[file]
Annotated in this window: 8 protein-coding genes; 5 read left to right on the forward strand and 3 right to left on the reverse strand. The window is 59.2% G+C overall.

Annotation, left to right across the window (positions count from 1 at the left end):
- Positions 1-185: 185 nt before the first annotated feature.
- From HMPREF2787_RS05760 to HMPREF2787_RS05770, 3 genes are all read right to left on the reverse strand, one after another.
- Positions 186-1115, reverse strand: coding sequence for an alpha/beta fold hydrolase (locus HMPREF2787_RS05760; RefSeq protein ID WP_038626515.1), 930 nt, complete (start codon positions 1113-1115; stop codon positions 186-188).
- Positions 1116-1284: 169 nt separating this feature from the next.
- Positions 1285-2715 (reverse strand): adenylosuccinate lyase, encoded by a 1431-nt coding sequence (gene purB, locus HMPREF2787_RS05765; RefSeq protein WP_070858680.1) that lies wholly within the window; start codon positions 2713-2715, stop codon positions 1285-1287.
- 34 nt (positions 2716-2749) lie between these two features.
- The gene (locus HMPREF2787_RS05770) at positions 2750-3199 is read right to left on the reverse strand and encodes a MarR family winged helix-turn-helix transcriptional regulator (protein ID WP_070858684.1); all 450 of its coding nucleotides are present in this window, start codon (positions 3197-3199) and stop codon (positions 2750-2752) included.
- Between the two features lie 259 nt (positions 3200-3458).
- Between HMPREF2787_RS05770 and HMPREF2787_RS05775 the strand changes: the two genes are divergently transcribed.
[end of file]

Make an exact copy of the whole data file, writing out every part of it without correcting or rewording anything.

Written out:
Annotated in this window: 8 protein-coding genes; 5 read left to right on the forward strand and 3 right to left on the reverse strand. The window is 59.2% G+C overall.

Annotation, left to right across the window (positions count from 1 at the left end):
- Positions 1-185: 185 nt before the first annotated feature.
- From HMPREF2787_RS05760 to HMPREF2787_RS05770, 3 genes are all read right to left on the reverse strand, one after another.
- Positions 186-1115, reverse strand: coding sequence for an alpha/beta fold hydrolase (locus HMPREF2787_RS05760; RefSeq protein ID WP_038626515.1), 930 nt, complete (start codon positions 1113-1115; stop codon positions 186-188).
- Positions 1116-1284: 169 nt separating this feature from the next.
- Positions 1285-2715 (reverse strand): adenylosuccinate lyase, encoded by a 1431-nt coding sequence (gene purB, locus HMPREF2787_RS05765; RefSeq protein WP_070858680.1) that lies wholly within the window; start codon positions 2713-2715, stop codon positions 1285-1287.
- 34 nt (positions 2716-2749) lie between these two features.
- The gene (locus HMPREF2787_RS05770) at positions 2750-3199 is read right to left on the reverse strand and encodes a MarR family winged helix-turn-helix transcriptional regulator (protein ID WP_070858684.1); all 450 of its coding nucleotides are present in this window, start codon (positions 3197-3199) and stop codon (positions 2750-2752) included.
- Between the two features lie 259 nt (positions 3200-3458).
- Between HMPREF2787_RS05770 and HMPREF2787_RS05775 the strand changes: the two genes are divergently transcribed.